Category Archives: Anime Analysis
Episode 3 of Re: Zero introduces a character who is, quite literally, a white knight. Reinhard van Astrea is a member of the Royal Guard and is apparently so powerful and righteous that he’s known as the Sword Saint. He is also, incidentally, a minor character.
As anyone watching Re: Zero would be aware, the character with the white knight complex is actually Subaru, a hikikomori who is summoned from modern Japan, armed with only a cell phone and his wits. If Reinhard is supposed to represent the unattainable white knight ideal, then Subaru is the white knight whom the audience can relate to, a hapless young man who struggles through life (and multiple deaths) in the best way he can manage. So far in the story, he is motivated almost exclusively by his desire to save the girls he meets from death: initially the heroine Emilia, and later the twin maids Rem and Ram.
We’re not told much else about Subaru (to the detriment of the storytelling, frankly), but we’re expected to immediately understand and accept his obsessive desire to save these girls he barely knows. Why?
Love it or hate it, here’s one thing Clannad undeniably excels at: character animation. If you observe the visuals closely, much of the characterisation is expressed through body language and subtle visual cues. Even when the anime goes for low-brow, physical humour, the characters’ entire bodies remain quite expressive and dynamic. This is in contrast to the rather “stiff” delivery in most anime comedies.
If you don’t believe me, just observe Nagisa’s drunken scene and Chitoge’s one in Nisekoi. It boils down to the same joke, but there’s a world of difference in the delivery. It’s not so much that Clannad is more skillfully animated (although this is definitely true), but rather the storyboards themselves were conceived with quite different intents in mind; each shot in Clannad draws attention to the movements of all the characters inside and outside the frame, leading to a natural escalation of the situation, whereas Nisekoi’s scene is full of choppy transitions from one key frame into another.
Clannad’s visual strengths were particularly noticeable in the After Story portion of the tale, especially as far as Ushio’s characterisation was concerned. It would have been so easy for her character to become Generic Moeblob #85934, especially given that her role in the overall narrative is mostly one of symbolic importance. Yet Ushio never failed to have presence whenever she was onscreen, and much of this comes down to the way her body movements were animated. It was clear that the key animators put extra care into making her move like a real child.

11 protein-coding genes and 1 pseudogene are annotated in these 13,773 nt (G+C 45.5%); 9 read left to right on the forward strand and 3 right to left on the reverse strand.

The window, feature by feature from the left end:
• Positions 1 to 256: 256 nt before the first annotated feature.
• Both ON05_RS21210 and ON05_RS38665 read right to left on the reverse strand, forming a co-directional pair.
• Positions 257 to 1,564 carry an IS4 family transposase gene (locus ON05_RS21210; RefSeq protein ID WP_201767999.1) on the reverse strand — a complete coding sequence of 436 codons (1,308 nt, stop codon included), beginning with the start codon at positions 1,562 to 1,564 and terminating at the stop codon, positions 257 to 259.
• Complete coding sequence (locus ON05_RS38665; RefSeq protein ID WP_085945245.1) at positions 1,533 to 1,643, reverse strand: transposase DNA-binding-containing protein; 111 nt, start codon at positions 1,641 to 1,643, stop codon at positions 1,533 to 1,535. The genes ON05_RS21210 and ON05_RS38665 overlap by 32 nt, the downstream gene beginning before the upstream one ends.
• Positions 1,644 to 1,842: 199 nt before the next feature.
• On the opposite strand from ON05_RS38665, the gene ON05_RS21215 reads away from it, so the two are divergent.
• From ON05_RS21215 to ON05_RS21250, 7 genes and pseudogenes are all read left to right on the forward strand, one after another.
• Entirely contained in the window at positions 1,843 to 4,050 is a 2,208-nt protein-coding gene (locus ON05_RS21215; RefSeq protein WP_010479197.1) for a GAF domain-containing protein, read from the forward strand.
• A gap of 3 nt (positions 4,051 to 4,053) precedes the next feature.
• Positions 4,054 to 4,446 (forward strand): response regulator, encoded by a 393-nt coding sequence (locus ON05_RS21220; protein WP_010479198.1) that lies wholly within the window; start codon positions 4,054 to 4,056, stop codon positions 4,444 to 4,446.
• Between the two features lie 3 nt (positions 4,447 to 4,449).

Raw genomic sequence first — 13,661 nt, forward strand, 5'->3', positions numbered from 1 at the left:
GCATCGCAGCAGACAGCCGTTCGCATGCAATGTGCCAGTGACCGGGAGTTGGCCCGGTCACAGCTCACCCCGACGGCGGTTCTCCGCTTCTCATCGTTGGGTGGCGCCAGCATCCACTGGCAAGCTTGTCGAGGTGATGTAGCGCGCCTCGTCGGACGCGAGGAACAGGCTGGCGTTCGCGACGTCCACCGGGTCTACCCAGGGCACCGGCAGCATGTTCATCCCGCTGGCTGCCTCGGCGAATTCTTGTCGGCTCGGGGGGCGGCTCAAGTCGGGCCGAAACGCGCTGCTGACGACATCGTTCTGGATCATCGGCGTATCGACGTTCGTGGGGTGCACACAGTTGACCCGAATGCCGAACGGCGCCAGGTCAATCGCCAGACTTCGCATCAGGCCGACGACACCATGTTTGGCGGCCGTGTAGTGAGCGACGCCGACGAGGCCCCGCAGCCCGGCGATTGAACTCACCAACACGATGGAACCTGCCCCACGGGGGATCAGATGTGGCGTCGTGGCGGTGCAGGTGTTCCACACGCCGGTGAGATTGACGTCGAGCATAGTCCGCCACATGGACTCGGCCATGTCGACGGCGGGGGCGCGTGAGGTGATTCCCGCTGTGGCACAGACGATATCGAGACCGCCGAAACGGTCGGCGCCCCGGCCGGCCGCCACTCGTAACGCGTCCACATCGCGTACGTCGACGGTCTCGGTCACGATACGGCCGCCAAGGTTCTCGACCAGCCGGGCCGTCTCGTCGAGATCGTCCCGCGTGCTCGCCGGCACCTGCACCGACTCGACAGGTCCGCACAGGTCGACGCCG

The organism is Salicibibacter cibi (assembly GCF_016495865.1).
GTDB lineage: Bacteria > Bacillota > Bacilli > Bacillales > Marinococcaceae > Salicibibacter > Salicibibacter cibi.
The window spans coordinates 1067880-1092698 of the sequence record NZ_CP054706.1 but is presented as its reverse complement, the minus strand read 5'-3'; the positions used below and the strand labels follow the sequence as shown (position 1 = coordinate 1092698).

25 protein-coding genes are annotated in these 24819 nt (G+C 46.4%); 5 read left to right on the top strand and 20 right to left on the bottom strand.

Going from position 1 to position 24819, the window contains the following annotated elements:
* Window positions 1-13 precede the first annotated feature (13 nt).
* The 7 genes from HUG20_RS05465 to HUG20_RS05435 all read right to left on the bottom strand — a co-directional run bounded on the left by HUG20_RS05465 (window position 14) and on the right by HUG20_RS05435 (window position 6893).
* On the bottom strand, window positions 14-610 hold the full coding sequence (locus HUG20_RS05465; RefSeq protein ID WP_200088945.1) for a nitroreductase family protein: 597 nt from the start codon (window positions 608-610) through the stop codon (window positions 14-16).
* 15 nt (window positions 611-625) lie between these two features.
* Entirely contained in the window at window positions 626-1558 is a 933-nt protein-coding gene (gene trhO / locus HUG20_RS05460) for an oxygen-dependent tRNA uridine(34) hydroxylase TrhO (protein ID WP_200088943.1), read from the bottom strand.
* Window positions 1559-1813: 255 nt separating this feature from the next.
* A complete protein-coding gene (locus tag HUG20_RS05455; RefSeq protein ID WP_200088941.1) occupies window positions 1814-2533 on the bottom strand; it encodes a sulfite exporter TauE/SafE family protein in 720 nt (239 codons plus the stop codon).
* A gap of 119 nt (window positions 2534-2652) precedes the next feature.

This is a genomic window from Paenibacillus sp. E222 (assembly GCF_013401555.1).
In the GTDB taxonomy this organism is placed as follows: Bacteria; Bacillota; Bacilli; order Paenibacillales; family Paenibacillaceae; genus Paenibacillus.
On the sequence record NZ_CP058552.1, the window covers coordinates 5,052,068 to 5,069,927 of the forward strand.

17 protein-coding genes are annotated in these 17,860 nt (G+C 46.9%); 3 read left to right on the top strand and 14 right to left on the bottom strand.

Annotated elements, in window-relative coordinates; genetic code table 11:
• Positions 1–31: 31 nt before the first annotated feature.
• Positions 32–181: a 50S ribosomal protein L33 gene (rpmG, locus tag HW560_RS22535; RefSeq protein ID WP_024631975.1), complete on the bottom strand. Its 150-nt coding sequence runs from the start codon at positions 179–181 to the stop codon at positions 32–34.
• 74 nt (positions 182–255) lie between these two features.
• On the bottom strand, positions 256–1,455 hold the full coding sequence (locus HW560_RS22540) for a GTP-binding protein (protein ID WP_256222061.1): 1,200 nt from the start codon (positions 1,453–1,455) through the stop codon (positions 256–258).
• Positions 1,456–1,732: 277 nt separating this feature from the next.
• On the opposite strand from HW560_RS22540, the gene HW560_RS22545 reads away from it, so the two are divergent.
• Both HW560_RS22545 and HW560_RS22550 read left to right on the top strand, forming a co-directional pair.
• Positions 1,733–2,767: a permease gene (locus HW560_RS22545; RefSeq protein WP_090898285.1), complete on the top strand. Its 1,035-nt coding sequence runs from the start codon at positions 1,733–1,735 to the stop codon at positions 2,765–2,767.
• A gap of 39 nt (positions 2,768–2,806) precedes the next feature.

Last month I discussed the Gate anime, a series which many commentators on both sides of the Pacific have described as propaganda. If we regard propaganda as “information, especially of a biased or misleading nature, used to promote a political cause or point of view”, then one could certainly apply this descriptor to Gate, along with many other works of media. However, I have found no evidence so far to support Matthew Brummer’s claim in The Diplomat Magazine that the Gate anime was “produced, designed, and funded in coordination with the JSDF”. It seems more likely that the JSDF jumped onto the Gate bandwagon after it became popular.
Today, I’d like to discuss a work of propaganda that actually was funded by an arm of the Japanese government. Megumi is a 25-minute documentary anime about the abduction of a Japanese schoolgirl by the North Korean government. It can be watched for free in multiple languages on the official website of the Government of Japan’s Headquarters for the Abduction Issue.
Here’s a video of the English dub:
Zen and Shirayuki’s relationship is supposed to be the heart and soul of Akagami no Shirayuki-hime, but for some reason their interactions have always left me slightly cold. It’s a strange conundrum, because Akagami no Shirayuki-hime is everything I told myself I wanted out of a shojo romance: a story where the main characters actually communicate and are not douchebags/morons.
Perhaps the most interesting thing about the manga is how Sorata Akizuki goes out of her way to infuse those old fairytale tropes with a modern, egalitarian spirit. Zen might be a dashing prince who falls for a commoner, but instead of eloping with Shirayuki or turning her into a princess, the story is all about Shirayuki rising to Zen’s level of esteem through her hard work and merit.